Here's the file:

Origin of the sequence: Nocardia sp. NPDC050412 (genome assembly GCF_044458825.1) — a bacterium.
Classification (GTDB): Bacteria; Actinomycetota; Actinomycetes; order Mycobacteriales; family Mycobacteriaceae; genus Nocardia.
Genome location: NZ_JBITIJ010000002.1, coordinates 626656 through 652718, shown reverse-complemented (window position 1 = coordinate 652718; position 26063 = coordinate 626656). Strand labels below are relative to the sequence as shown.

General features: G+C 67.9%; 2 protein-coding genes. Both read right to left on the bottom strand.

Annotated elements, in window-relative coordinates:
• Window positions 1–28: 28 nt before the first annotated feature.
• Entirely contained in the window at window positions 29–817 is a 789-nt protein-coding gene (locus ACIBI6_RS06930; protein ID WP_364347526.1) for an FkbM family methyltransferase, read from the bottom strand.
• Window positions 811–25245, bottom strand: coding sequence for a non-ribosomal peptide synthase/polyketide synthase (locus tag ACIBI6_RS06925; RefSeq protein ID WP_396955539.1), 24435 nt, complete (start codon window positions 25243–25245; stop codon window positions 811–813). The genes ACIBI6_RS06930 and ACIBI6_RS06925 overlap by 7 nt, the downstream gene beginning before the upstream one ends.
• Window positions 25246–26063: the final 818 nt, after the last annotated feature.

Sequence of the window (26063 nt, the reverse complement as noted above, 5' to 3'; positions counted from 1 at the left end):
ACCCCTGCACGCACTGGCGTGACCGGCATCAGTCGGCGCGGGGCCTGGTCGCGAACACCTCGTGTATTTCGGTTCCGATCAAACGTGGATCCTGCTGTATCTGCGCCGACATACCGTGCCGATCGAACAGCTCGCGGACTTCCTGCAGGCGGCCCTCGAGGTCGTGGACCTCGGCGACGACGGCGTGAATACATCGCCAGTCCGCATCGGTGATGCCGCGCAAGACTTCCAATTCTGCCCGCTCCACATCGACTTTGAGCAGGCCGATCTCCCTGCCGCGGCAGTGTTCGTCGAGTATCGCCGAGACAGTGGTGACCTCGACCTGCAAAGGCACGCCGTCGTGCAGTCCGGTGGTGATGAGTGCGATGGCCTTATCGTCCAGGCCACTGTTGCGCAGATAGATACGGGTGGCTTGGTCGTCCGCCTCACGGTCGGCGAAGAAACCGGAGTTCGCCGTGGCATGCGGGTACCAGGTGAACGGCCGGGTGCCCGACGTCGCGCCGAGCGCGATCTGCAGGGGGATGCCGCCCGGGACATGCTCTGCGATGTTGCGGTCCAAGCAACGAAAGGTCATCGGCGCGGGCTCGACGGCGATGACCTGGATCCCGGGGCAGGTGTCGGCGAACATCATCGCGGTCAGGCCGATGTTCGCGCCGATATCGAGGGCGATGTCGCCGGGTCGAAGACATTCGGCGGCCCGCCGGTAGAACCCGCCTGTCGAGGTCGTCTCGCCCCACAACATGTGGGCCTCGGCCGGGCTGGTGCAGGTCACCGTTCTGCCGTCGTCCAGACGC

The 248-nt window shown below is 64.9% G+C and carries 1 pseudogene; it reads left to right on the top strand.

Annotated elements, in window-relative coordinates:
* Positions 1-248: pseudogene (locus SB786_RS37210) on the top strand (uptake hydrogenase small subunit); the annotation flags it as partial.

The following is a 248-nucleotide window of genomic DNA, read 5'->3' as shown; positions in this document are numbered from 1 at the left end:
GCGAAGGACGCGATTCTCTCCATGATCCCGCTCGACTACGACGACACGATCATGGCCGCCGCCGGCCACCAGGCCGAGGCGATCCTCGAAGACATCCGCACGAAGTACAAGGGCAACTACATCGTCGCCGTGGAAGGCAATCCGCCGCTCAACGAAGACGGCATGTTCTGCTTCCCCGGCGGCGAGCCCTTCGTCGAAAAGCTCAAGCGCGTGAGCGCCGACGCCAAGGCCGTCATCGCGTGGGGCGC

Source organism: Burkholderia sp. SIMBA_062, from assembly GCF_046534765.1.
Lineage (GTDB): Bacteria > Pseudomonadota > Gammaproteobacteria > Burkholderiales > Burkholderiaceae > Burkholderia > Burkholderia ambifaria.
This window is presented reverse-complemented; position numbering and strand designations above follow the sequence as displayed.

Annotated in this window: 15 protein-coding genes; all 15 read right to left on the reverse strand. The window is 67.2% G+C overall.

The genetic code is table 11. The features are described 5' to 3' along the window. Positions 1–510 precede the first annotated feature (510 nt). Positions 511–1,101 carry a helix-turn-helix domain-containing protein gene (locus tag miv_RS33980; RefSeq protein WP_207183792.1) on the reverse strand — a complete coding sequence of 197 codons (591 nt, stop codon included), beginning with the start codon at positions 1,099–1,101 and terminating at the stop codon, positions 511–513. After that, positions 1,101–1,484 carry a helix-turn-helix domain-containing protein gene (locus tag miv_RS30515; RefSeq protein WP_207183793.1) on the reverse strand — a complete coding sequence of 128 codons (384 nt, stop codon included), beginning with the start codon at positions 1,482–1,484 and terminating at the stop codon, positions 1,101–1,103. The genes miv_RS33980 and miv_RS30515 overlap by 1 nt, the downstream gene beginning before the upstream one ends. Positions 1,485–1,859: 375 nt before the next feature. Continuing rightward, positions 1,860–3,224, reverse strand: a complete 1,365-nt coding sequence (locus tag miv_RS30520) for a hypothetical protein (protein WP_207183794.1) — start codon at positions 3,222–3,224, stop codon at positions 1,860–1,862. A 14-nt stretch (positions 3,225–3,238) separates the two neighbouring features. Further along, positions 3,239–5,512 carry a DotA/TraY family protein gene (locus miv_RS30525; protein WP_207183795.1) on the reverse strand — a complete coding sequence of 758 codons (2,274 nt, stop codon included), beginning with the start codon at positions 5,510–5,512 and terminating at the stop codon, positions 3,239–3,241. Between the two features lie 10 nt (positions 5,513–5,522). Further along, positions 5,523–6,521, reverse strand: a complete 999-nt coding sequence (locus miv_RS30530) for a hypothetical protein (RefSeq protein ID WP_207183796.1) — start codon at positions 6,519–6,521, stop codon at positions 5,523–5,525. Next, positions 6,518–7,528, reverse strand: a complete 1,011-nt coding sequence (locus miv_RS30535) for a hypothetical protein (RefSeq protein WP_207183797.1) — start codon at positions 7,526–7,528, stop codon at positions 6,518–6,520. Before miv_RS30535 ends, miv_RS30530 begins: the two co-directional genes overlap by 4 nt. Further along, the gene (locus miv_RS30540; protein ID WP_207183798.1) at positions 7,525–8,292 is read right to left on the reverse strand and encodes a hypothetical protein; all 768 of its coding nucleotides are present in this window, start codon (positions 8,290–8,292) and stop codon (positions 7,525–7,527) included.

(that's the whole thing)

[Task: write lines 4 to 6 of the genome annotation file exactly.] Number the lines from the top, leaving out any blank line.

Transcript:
General features: G+C 67.9%; 2 protein-coding genes. Both read right to left on the bottom strand.

Annotated elements, in window-relative coordinates:
• Window positions 1–28: 28 nt before the first annotated feature.